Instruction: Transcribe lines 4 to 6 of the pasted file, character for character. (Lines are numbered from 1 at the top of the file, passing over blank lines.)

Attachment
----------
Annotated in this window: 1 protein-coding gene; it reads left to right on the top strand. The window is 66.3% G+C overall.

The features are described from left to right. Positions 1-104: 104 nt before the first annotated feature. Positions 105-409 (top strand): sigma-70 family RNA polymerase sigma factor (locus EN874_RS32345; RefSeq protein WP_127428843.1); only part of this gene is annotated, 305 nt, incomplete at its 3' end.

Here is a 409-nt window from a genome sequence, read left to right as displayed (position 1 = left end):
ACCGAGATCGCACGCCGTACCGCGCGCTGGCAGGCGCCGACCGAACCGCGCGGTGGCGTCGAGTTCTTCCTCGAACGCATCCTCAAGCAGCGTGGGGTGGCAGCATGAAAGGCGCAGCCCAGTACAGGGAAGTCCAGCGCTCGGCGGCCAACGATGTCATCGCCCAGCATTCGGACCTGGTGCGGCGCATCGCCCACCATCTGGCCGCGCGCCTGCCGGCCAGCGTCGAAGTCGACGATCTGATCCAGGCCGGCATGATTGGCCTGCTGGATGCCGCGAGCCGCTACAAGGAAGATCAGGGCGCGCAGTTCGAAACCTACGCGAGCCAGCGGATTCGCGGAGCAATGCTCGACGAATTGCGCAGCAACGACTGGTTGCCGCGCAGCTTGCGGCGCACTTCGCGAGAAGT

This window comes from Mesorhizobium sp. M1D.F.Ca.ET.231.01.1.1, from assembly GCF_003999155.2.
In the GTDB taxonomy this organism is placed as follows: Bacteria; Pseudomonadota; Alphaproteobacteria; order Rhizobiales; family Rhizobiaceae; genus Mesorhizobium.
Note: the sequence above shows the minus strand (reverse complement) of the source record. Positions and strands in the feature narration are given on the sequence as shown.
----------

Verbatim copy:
ACCGAGATCGCACGCCGTACCGCGCGCTGGCAGGCGCCGACCGAACCGCGCGGTGGCGTCGAGTTCTTCCTCGAACGCATCCTCAAGCAGCGTGGGGTGGCAGCATGAAAGGCGCAGCCCAGTACAGGGAAGTCCAGCGCTCGGCGGCCAACGATGTCATCGCCCAGCATTCGGACCTGGTGCGGCGCATCGCCCACCATCTGGCCGCGCGCCTGCCGGCCAGCGTCGAAGTCGACGATCTGATCCAGGCCGGCATGATTGGCCTGCTGGATGCCGCGAGCCGCTACAAGGAAGATCAGGGCGCGCAGTTCGAAACCTACGCGAGCCAGCGGATTCGCGGAGCAATGCTCGACGAATTGCGCAGCAACGACTGGTTGCCGCGCAGCTTGCGGCGCACTTCGCGAGAAGT

This window comes from Mesorhizobium sp. M1D.F.Ca.ET.231.01.1.1, from assembly GCF_003999155.2.
In the GTDB taxonomy this organism is placed as follows: Bacteria; Pseudomonadota; Alphaproteobacteria; order Rhizobiales; family Rhizobiaceae; genus Mesorhizobium.